The Calculus of Consent

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The Calculus of Consent: Logical Foundations of Constitutional Democracy is a book published by economists James M. Buchanan and Gordon Tullock in 1962. It is considered to be one of the classic works from the discipline of public choice in economics and political science. This work presents the basic principles of public choice theory.


The analytical approach of the authors is based on methodological individualism - collective action is composed of individual actions and on the rejection of any organic interpretation of the state.[1] A purely individualistic conception of collectivity is maintained: the state is an artifact, created by men and thus subject to change and perfection. Buchanan and Tullock maintain that only constitutional changes, which can be shown to be in the interest of all interested parties, can be judged as "improvements" and therefore consider conceptual unanimity as the only legitimate decision-making rule.

The authors analyze the traditional political science approach to voting systems, including majority voting as the standard as opposed to the unanimity rule. They show that none of those systems is perfect, since there is always a tradeoff:

  • a simple majority-based system imposes varying amounts of both external costs and decision-making costs
  • a unanimity-based system has little or no external costs, but considerable decision-making costs.

They conclude that decisions with potentially high external costs should require unanimity or at least supermajority systems.

While many political scientists define the political process as a system in which the policy decisions are viewed as a private interest vs. public interest struggle, Buchanan and Tullock suggest that the public interest is simply the aggregation of private decision makers.

They show that in classical political science theory, the "public interest" is always the correct choice with the same appeal to all voters, which may or may not be opposed by "special interests". But that theory ignores the fact that most choices appeal to many different "law consumers" with varying strengths. An illustrative example is a choice whether to increase funding for health care. Some voters will strongly support or oppose it, but many may not care at all.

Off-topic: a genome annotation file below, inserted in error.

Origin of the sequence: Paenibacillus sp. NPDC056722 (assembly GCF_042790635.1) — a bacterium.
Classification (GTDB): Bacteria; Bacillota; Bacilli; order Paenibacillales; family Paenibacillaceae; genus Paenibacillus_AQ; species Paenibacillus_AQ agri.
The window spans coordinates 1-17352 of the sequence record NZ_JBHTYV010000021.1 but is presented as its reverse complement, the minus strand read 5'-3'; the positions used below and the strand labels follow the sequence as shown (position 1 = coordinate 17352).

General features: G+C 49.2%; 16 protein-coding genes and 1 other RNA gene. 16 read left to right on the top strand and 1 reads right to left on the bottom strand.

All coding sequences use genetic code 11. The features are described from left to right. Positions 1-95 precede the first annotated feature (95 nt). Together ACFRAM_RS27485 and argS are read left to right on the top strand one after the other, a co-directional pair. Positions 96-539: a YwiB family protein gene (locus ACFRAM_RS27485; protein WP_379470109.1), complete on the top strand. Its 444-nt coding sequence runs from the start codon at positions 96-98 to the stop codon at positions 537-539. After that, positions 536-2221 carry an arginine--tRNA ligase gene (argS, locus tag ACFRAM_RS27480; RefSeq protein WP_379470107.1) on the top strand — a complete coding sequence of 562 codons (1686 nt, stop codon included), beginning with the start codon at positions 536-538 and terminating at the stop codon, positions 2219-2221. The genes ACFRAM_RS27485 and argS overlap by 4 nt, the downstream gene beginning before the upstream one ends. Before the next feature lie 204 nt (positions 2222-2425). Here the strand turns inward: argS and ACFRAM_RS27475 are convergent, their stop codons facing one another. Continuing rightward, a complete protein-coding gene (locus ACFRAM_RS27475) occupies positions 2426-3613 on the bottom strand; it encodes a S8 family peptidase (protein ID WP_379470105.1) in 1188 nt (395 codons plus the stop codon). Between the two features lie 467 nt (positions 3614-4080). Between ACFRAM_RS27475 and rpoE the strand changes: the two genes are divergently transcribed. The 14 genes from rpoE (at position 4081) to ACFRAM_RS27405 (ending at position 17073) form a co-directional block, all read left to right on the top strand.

They compare this to a market transaction, where the voters strongly desiring better health care could purchase the acceptance of the opposition and uninterested voters with concessions, resulting in an efficient allocation of resources, increasing the happiness of all parties (Pareto optimality). However the equivalent of this in the political realm is that politicians buy the votes of other politicians (or groups of special interest) by promising to vote for their issues. In the authors' opinion such log-rolling is to be expected, but in the traditional political science theory, it is anomalous. Thus their model explains certain things that the previous models of politics could not.

Employing the theoretical concepts of game theory and Pareto optimality, Buchanan and Tullock show that symmetry in benefits sharing may be at most a necessary, but never a sufficient condition for the attainment of a Pareto optimal position. The introduction of side payments is the crucial element, which would lead to optimality. In a sense the introduction of side payments creates marketable property rights of the individual political vote (Chapter 12).[2]

Table of contents[edit]

Part I. The Conceptual Framework

Part II. The Realm of Social Choice

  • 5. The Organization of Human Activity
  • 6. A Generalized Economic Theory of Constitutions (includes topics such as Constitutional economics)
  • 7. The Rule of Unanimity (includes topics such as Unanimity)
  • 8. The Costs of Decision-Making

Part III. Analyses of Decision-Making Rules

Part IV. The Economics and the Ethics of Democracy


  1. ^ Ludwig, Van den Hauwe (1999). "Public Choice, Constitutional Political Economy and Law and Economics". Encyclopedia of Law and Economics.
  2. ^ Buchanan, James M., Tullock, Gordon (1962). The Calculus of Consent: Logical Foundations of Constitutional Democracy.

Further reading[edit]